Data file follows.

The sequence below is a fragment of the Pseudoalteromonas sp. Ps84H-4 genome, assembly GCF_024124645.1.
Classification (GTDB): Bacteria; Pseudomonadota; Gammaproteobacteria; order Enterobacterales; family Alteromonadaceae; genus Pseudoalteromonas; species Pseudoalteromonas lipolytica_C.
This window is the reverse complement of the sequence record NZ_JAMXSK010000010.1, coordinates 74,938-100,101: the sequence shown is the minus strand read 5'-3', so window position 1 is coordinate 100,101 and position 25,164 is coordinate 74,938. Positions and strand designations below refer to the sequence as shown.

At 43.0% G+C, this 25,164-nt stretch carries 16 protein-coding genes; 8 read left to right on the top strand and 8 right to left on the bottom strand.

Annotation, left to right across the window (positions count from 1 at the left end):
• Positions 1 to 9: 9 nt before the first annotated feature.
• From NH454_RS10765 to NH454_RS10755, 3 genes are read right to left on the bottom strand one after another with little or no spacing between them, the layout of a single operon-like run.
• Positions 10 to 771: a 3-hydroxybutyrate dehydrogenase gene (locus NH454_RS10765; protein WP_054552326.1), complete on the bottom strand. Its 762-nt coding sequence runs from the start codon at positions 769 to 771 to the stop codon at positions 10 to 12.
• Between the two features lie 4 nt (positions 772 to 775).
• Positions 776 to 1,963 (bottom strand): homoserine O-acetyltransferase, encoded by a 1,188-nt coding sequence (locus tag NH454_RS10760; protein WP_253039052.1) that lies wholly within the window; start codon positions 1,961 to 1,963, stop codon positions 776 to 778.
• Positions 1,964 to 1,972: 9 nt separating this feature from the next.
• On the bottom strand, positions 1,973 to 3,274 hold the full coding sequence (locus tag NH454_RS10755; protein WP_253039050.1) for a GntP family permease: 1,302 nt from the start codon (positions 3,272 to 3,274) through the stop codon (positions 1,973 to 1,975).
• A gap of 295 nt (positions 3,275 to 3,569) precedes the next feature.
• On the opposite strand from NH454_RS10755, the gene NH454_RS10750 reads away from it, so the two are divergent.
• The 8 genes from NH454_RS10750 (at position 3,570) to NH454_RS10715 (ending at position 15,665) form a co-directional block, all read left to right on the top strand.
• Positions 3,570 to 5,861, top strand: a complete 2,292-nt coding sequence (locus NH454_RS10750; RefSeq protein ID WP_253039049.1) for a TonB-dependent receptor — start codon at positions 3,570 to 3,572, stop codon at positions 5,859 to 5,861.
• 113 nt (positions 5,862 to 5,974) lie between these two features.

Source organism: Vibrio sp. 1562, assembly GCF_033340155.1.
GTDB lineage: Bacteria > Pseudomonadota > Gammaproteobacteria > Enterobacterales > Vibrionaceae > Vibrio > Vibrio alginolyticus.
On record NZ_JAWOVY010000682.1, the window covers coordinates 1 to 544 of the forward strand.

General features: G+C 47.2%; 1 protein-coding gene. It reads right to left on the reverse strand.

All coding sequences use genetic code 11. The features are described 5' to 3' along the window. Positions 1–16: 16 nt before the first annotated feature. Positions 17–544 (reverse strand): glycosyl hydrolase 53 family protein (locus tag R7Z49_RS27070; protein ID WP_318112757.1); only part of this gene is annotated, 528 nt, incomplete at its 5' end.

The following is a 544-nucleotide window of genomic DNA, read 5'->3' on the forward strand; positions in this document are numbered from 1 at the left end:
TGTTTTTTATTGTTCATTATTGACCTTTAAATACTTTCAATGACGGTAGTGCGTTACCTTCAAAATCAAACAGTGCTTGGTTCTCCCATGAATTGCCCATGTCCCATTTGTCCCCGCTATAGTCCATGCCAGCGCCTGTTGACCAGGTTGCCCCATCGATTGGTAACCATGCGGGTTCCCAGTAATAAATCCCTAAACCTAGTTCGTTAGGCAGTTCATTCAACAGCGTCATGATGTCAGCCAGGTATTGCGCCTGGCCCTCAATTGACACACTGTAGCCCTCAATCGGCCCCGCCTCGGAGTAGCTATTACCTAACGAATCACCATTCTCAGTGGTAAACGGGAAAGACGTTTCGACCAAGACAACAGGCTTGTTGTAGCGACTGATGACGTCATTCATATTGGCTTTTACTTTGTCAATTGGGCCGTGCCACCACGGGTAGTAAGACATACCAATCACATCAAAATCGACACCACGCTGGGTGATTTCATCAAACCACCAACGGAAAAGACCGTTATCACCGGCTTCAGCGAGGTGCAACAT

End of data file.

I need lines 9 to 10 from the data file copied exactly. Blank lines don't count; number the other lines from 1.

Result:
• Between the two features lie 4 nt (positions 772 to 775).
• Positions 776 to 1,963 (bottom strand): homoserine O-acetyltransferase, encoded by a 1,188-nt coding sequence (locus tag NH454_RS10760; protein WP_253039052.1) that lies wholly within the window; start codon positions 1,961 to 1,963, stop codon positions 776 to 778.